site side of the gully, sometimes within one hundred yards, and a steady and busy firing went on. On the right wing, however, which consists of the grenadier company of the 40th, and part of the naval brigade, and which overlapped the head of the gully, a distressing fire was maintained from a broad ditch, and the order was given to fix bayonets and charge. The natives, lying down with loaded guns, started up when the line was within a few yards: their numbers were great, their guns double barrels, and they fairly shook the advancing party. They closed, however, and a hand to hand fight followed, in which many fell; one big fellow of the 40th is said to have bayonneted six of the enemy, and was then shot down. Some white-skinned scoundrel was among the enemy, directing them, and, I fear, escaped hanging by getting shot. The grenadier company lost thirty-three men killed and wounded, chiefly in this struggle.
Whilst this was going on, the Maories [Maoris], came pouring in from the back country, and outflanked our men, and, after holding out as long as he thought fair to the men, no reinforcement arriving, Major Nelson ordered a retreat. An attempt was made to follow by a perfect crowd of natives, when the artillery, which had been run off diagonally to cover the retreat, threw in a few rounds of grape, and one discharge made, it is said, "a lane through them" and they gave up the attempt to pursue.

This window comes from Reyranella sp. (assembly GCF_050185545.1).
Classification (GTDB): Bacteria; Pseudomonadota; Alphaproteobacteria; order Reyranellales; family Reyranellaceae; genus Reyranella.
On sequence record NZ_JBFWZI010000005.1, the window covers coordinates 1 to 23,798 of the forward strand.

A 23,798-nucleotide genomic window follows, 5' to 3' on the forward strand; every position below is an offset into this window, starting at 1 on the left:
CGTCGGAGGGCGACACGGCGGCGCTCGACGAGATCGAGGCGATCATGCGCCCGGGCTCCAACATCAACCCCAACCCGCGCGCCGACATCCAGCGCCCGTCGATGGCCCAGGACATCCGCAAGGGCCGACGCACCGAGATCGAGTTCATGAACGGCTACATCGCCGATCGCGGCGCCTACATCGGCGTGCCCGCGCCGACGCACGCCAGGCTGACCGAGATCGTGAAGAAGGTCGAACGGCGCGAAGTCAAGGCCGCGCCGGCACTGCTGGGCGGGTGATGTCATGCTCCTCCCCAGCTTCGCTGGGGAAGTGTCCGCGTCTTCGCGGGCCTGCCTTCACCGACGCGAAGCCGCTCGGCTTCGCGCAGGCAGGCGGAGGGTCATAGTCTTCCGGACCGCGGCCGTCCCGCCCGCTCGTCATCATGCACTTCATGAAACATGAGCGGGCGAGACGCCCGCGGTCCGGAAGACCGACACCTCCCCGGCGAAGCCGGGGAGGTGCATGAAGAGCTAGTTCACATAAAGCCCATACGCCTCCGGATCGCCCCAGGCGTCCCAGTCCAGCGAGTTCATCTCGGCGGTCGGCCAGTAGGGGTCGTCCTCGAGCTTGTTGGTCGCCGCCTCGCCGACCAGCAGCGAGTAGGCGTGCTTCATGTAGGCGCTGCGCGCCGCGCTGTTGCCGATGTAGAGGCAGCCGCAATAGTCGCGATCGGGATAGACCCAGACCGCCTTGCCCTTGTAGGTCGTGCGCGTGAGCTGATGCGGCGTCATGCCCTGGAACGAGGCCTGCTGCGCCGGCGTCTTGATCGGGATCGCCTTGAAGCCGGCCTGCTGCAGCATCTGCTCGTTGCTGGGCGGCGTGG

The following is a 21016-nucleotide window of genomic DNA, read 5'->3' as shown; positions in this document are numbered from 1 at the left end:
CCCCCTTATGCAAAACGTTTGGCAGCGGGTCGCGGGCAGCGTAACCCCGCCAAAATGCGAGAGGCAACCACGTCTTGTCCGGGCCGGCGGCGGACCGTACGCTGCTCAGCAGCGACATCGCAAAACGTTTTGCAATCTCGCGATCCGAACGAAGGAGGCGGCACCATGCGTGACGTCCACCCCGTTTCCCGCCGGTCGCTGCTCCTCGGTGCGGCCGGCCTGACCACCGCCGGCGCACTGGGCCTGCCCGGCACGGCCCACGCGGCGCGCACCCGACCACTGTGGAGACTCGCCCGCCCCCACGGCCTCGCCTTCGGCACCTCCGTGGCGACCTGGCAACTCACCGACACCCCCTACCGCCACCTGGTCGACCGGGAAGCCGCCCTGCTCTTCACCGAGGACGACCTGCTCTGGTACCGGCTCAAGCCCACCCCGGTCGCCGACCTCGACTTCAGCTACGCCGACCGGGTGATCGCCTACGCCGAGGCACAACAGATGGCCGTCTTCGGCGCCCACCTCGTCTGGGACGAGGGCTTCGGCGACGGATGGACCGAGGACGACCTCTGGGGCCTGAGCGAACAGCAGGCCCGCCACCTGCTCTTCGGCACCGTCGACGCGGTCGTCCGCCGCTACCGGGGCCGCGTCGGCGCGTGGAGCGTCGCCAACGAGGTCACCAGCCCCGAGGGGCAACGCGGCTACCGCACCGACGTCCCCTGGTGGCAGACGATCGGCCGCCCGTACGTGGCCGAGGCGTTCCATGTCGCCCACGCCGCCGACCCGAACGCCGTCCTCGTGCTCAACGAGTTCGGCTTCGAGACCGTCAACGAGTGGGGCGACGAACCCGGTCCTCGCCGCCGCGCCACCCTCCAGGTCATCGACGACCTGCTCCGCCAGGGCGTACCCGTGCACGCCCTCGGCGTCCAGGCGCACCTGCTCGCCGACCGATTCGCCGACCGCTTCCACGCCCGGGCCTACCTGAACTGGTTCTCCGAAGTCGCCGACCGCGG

The parties in the rear had meanwhile been engaged with natives on the ridge on which stands the pah, and had cut off some who were endeavouring to escape on that side; they were part of them stationed in high fern and tutu, and the crowd from inland had nearly surprised them. When the bugle sounded the retreat, they were separated from the main body by the low ground over which they had advanced. They had been taken to their position by the celebrated chief Ihaia, he is still suffering from some scorbutic complaint contracted in the long siege of the Karaka pah, and being half lame and knocked up, had to crawl back to the camp, where he arrived at eleven o'clock, covered with mud, thorns, and thistle seed. He did his duty, and it is fair to mention him here, as he might be forgotten, and his whole fierce and energetic mind is bent on aiding our cause. b His absence, however, left the rear party without a guide, and possibly was in part the reason of the loss by this rearward division. Lieutenant Brooke was killed in a swamp, fighting several natives with his sword, till a cut on the wrist disabled him, and he fell by the blows of their tomahawks. The rearward party left thirteen men on the ground; only one wounded man escaped, the whole retreat having to be hardly fought against great odds.
The whole loss on our side, was, as far as I could learn,
40th Regiment.. .. .. .. .. .. .. .. .. .. .. .. .. 46